"Everywhere Together with my Friend"
It was Saturday and to the many, many children growing up in Midgar, that meant only one thing: early morning cartoons. From the time when the first specks of Midgar's green tinted sunlight broke through the perpetual smog, until somewhere around noon, these children engaged in a ritual passed down since the advent of television. You see, as soon as those first specks of those putrid green tinted sunrays managed to climb over the children's windowsills and cast itself into the closed eyes of the sleeping youths, these children ranging from ages two to even as late to nineteen immediately awoke and started their day.
First, much to the chagrin of parents and guardians all though out Midgar, the millions of children would awaken the rather loud and sometimes quite rude creature know simply as the T.V. before slowly leaving the room (making sure to look over the shoulder many a time on the way out, as not to miss anything too important) to make their breakfasts. The making of breakfast, although in each household the fare was most certainly different, was another ritual which was shared by all of the youths of Midgar and hated by all parents.
Breakfast, if you were to sum it up, was messy to say the least. This starting meal usually consisted of anything easily made by a child (say, cereal or toast) and sometimes consisted of a very odd set of ingredients.
The Wallace household was no different. Around 06:05 a.m. Midgar Standard Time, the now almost seven year old Marlene Wallace awoke and began her version of the Saturday morning ritual. First, she rubbed the sleep out of her tired brown eyes before trudging her way to the bathroom two doors away from her room and shared by the rest of the household. After doing the necessary morning bathroom activities, she nimbly made her way downstairs (trying her best not to wake her beloved, but very tired father and his three weekend guests) and into the small living area where the T.V. was currently sleeping. Quickly and quietly she closed the distance between herself and the large black plastic and glass box, but before she could reach over to turn the sleeping monster on, her hand suddenly stopped. Out of the corner of her eye, she could almost swear she had seen a glint of gold. Turning her head slightly, she saw that nothing was there.
After a moment, she turned her attention back to the sleeping TV and was shocked to see a somewhat familiar, but distorted reflection staring at her from the blackness of the dormant television. Whisking around Marlene was only somewhat relieved to encounter one of her father's current guests.
Tall, dark, and very intimidating, those were the only words she could find to describe the man in front of her. He was tall, very tall, standing at a full six feet while Marlene was only four foot eight, when standing on her tippy toes. He was pale, almost to the point of seeming unhealthy, while she was very slightly tanned from spending whatever time she could in Midgar's limited amounts of sunlight. Said sunlight also had accentuated her hair's red highlights, making her short strands seem tinted a brown red. His hair, however, his was long and jet black, obviously left uncut for more than a few years.
Suddenly, after mentally comparing the major differences between herself and her father's guest, young Marlene remembered that she stood clad only in her pink and purple fleece pajamas.
"I did not intend to startle you." He said simply.
"Oh, it's okay…." Marlene fidgeted as she examined the carpet under her feet. Hmmn, gray with hints of more gray. Interesting….
Looking anywhere but where her father's unnaturally pale friend stood, she added in a small voice, "I'm gonna go make breakfast now, 'kay?"
He nodded and sidestepped away from the door. It was odd for Marlene to see her father's friend without his long tattered red cape, odd shoes, and bandana, but it still didn't do much to damper the intimidation which flowed from him.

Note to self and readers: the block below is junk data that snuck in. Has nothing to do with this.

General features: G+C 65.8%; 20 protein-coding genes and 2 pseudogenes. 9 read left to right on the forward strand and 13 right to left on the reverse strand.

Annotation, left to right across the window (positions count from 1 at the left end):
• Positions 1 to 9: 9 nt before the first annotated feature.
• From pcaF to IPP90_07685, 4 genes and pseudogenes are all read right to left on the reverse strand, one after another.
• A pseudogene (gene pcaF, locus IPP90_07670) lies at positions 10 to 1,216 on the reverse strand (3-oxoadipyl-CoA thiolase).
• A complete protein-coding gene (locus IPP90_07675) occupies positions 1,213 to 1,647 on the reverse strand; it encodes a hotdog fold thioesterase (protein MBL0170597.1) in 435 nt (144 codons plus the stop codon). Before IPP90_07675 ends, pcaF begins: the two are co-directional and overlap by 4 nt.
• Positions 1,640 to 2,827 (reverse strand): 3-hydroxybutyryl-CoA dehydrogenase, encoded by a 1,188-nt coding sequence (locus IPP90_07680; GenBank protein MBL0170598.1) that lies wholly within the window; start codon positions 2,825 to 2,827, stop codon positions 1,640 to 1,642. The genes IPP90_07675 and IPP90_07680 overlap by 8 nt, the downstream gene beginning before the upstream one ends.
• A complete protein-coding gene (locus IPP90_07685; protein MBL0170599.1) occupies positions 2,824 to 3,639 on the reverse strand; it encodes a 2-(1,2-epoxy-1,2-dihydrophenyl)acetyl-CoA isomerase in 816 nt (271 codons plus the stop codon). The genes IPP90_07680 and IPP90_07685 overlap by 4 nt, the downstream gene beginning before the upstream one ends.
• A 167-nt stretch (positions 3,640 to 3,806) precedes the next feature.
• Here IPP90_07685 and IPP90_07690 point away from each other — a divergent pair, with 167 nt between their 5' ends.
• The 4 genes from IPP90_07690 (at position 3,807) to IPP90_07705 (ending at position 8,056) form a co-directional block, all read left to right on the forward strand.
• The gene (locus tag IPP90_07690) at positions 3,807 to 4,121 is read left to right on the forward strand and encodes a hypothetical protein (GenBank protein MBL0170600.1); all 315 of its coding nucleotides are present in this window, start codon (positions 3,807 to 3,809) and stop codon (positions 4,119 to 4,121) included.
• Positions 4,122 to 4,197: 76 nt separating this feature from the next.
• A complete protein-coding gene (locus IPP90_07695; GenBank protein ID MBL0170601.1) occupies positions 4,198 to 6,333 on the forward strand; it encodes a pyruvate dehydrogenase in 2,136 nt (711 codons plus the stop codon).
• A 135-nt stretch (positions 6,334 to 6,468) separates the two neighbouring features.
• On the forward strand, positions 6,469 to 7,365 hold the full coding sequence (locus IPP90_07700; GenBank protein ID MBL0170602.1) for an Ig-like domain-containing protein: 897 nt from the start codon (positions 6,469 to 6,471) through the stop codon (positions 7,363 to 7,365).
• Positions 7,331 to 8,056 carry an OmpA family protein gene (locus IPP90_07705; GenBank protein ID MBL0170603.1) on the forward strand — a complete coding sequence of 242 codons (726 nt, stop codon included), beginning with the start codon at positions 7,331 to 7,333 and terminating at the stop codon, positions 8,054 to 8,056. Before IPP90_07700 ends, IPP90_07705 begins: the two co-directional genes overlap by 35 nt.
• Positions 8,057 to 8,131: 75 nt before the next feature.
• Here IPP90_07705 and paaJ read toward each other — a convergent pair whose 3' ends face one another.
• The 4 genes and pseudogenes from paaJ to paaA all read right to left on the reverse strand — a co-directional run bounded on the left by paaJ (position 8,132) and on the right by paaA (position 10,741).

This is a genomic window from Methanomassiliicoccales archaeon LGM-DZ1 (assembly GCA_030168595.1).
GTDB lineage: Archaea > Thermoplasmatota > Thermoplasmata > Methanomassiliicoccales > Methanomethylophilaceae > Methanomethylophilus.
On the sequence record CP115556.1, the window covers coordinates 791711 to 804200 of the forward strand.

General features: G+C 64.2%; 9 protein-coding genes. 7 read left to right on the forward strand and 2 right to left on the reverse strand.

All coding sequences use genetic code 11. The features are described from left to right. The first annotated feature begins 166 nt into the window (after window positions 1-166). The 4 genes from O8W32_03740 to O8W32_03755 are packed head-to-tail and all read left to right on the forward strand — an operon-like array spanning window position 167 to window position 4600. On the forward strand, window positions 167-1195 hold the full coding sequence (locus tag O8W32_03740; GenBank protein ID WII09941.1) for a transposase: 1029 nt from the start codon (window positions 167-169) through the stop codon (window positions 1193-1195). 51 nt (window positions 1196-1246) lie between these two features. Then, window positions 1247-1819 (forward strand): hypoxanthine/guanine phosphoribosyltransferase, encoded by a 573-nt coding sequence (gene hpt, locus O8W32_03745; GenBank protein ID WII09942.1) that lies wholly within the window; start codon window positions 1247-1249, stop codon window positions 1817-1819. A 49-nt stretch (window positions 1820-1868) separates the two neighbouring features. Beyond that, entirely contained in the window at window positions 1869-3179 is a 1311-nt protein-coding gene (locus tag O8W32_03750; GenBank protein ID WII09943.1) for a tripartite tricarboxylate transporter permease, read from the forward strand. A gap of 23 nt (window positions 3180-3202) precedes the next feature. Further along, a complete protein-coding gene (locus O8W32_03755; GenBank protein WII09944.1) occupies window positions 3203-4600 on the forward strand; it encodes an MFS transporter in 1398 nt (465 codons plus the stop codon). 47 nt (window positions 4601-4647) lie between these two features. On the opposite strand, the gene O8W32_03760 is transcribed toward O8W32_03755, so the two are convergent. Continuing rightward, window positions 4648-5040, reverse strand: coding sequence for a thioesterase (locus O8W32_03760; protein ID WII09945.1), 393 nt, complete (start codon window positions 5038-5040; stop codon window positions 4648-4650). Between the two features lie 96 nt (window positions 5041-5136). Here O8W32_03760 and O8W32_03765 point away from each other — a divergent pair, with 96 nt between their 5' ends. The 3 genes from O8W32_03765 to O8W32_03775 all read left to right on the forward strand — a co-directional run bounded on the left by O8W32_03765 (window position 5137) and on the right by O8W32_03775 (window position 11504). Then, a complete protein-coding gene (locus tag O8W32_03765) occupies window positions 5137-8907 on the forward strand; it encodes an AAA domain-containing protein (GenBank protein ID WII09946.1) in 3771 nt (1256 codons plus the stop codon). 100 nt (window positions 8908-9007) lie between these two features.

Doing all she could to keep herself from rudely bolting out of the room, she made her way around her guest and stopped at the doorframe, as if remembering something. Hoping to rid the room of tension in hopes of being able to continue performing her ritual, she continued, "I was gonna bring my breakfast in here 'n watch some cartoons. You wanna join me…. Maybe?"
"I do not wish to impose, Miss Wallace. I merely followed you down here in sheer curiosity as to why you would awake so early. I shall take my leave now." Perhaps his manner of speech was too intimidating for a girl of so little years, or perhaps it was his blunt manner of speaking (a far cry from her own, which was adopted from her father's colorful and often mispronounced manner), but either way, his reply did nothing to clear the room of tension. Instead, it made it more pronounced.
"It's okay!" she said a little too quickly. "I mean..."
Another nod told her that he understood. "The prospect of food sounds interesting. Perhaps I shall join you in your excursion to the kitchen."
"'Kay." With that, the pair made their way to the kitchen, the tall looming figure of Vincent idly following the still tiny figure of a nervous Marlene. "Um, so... whaddya gonna have for breakfast?"
"As of yet, I know not."
"Daddy makes good waffles. Too bad he's not up yet." Marlene continued almost wistfully.
"You know how to cook? I just know how to make scrambled eggs... but they always come out too runny... so I just stick with simple stuff like cereal 'n stuff. Whaddya like to eat?"
"Mostly, I eat due to necessity."
"So you don't have a favorite?"
They rounded the corner and made their way into the small kitchen.
It wasn't so much a kitchen as it was a nook with a handful of the necessary cooking appliances. In the dimly lit corner furthest from the doorway (which very noticeably lacked a door) stood a petit creamy yellow colored refrigerator which contrasted from the darker yellow-brown walls only because of the slightly higher level of cleanliness. To its left was a small counter which housed a large metal sink that looked out of place in the small space. Surprisingly, the sink was devoid of any and all dishes. The cabinets above which were dyed an orange-brown from years of cooking greasy foods. Then, to complete the 'kitchen', crammed in the remaining space that wasn't allotted to movement of whoever was foolish enough attempt at cooking, was a very dilapidated stove with two broken burners and a faulty pilot light.